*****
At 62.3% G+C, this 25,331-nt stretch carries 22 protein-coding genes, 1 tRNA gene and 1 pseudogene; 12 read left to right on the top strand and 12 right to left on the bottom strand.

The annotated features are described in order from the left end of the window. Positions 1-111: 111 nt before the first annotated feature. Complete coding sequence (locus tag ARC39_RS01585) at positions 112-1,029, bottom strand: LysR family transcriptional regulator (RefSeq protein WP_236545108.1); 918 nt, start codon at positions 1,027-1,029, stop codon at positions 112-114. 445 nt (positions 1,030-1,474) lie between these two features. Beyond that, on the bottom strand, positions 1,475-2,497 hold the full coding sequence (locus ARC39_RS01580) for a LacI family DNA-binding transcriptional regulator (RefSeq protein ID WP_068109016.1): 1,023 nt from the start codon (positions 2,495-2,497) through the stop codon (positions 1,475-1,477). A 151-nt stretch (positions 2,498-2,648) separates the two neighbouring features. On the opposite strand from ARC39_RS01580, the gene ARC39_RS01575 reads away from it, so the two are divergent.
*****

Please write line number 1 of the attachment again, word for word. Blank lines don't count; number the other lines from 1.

At 62.3% G+C, this 25,331-nt stretch carries 22 protein-coding genes, 1 tRNA gene and 1 pseudogene; 12 read left to right on the top strand and 12 right to left on the bottom strand.